It was asserted by several engaged in relief work in Lawrence that the children were sent away to be exploited by moving picture firms, a percentage of the receipts to go to the strike fund. The secretary of the Boston Society for the Prevention of Cruelty to Children said there was no justification for breaking up families and taking young children many miles from their mothers, and the superintendent of the Lawrence schools said, " The children told their teachers that if they did not go to New York, their parents could not obtain anymore relief." John Golden, President of the United Textile Workers, in the name of organized labor disapproved "this inhuman act," being firmly convinced "it was a diabolical scheme on the part of the officers of the Industrial Workers of the World to raise funds for the further propagation of their unholy war of class hatred and social revolution.''
Some of the children sent to New York went without their parents' consent, and the parents of others, whose consent had been given, repented and later wished their children returned. Protests were sent the Boston Society for the Prevention of Cruelty to Children and to others in authority, against permitting the sending away of other parties. Some of the complaints were based upon the lack of care shown several sent to New York, two of whom were detained as lost children.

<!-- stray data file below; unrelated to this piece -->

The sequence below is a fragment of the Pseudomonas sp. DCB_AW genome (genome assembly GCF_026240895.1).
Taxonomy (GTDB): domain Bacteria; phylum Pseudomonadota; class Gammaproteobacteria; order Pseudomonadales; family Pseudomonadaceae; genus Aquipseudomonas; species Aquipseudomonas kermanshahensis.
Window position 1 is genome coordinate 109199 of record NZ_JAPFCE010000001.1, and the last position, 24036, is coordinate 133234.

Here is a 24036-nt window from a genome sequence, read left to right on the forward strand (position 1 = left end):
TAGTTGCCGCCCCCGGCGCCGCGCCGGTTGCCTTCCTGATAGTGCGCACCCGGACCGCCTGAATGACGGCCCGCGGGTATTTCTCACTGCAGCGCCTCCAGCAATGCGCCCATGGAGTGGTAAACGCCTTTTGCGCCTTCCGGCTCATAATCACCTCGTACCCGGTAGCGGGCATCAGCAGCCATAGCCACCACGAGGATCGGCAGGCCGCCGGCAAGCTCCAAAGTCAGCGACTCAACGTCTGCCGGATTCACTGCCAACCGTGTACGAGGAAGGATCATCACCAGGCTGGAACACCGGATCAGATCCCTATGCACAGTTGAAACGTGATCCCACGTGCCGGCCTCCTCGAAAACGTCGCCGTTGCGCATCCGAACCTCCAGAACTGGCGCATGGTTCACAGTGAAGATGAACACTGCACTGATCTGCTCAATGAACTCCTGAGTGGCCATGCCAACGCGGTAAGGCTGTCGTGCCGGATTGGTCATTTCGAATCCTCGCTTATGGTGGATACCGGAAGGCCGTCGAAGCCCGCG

To prevent such occurrences in the future Colonel Sweetser notified Chairman Yates of the Strike Committee under date of February 17, that he "would not permit the sending off of little children away from their parents unless he was satisfied it was done with the consent of the parents," and Assistant City Marshal John J. Sullivan announced through the newspapers that no more children would be allowed to leave Lawrence until the police were satisfied that they were going with the knowledge and consent of their parents; that he would ask the parents if they knew where these children were going, whether they would be properly cared for, and whether proper provision had been made for their return. That was regarded by the Strike Committee and the leaders as a challenge, and notice was served through the papers th!tt notwithstanding the marshal's attitude the children were going regardless of the parents or anybody, and no information would be given to an person. On the morning in question the marshal went to the railroad station and assured the women that if they were sending their children away because they needed assistance and feared they could not get it, they were mistaken; that the City and State were willing and ready to care for the children and furnish all food, medicine, and clothing needed. All willing to accept his invitation were asked to go to the City Hall where they would be taken care of. After all but some twenty had withdrawn from the room he asked if those remaining were the parents or guardians of the children, and whether they had the right to take the children out of Lawrence. He wished to be informed whether these adults with the children knew where they were going and what provision had been made for the children's safe return. No word in response to this request was spoken by any one, and within a few minutes the attempt was made to put the children on board the car. This was prevented by the police, and the party, after resistance, was taken to the police station in an auto truck.